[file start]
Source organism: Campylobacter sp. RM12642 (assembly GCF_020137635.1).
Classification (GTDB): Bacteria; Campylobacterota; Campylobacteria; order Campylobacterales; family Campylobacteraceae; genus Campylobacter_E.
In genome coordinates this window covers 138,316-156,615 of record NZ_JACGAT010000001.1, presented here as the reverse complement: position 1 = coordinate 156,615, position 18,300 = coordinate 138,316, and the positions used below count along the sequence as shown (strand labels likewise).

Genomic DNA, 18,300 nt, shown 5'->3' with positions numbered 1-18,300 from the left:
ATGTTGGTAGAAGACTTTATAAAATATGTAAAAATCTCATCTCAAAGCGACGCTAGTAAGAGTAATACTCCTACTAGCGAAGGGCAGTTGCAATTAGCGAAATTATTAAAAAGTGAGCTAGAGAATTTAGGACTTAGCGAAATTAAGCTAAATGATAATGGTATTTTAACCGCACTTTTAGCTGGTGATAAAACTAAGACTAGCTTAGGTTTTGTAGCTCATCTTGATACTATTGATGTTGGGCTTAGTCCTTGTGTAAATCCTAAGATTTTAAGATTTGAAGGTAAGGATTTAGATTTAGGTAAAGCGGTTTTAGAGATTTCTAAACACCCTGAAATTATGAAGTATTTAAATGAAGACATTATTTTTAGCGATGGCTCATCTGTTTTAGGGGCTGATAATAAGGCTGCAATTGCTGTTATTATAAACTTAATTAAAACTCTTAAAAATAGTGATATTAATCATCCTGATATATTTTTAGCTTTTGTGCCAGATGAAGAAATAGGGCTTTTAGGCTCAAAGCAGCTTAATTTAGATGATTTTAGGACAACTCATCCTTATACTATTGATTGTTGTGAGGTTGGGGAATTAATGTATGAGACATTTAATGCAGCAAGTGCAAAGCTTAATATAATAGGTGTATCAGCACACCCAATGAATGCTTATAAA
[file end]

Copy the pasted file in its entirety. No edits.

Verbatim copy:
Source organism: Campylobacter sp. RM12642 (assembly GCF_020137635.1).
Classification (GTDB): Bacteria; Campylobacterota; Campylobacteria; order Campylobacterales; family Campylobacteraceae; genus Campylobacter_E.
In genome coordinates this window covers 138,316-156,615 of record NZ_JACGAT010000001.1, presented here as the reverse complement: position 1 = coordinate 156,615, position 18,300 = coordinate 138,316, and the positions used below count along the sequence as shown (strand labels likewise).

Genomic DNA, 18,300 nt, shown 5'->3' with positions numbered 1-18,300 from the left:
ATGTTGGTAGAAGACTTTATAAAATATGTAAAAATCTCATCTCAAAGCGACGCTAGTAAGAGTAATACTCCTACTAGCGAAGGGCAGTTGCAATTAGCGAAATTATTAAAAAGTGAGCTAGAGAATTTAGGACTTAGCGAAATTAAGCTAAATGATAATGGTATTTTAACCGCACTTTTAGCTGGTGATAAAACTAAGACTAGCTTAGGTTTTGTAGCTCATCTTGATACTATTGATGTTGGGCTTAGTCCTTGTGTAAATCCTAAGATTTTAAGATTTGAAGGTAAGGATTTAGATTTAGGTAAAGCGGTTTTAGAGATTTCTAAACACCCTGAAATTATGAAGTATTTAAATGAAGACATTATTTTTAGCGATGGCTCATCTGTTTTAGGGGCTGATAATAAGGCTGCAATTGCTGTTATTATAAACTTAATTAAAACTCTTAAAAATAGTGATATTAATCATCCTGATATATTTTTAGCTTTTGTGCCAGATGAAGAAATAGGGCTTTTAGGCTCAAAGCAGCTTAATTTAGATGATTTTAGGACAACTCATCCTTATACTATTGATTGTTGTGAGGTTGGGGAATTAATGTATGAGACATTTAATGCAGCAAGTGCAAAGCTTAATATAATAGGTGTATCAGCACACCCAATGAATGCTTATAAA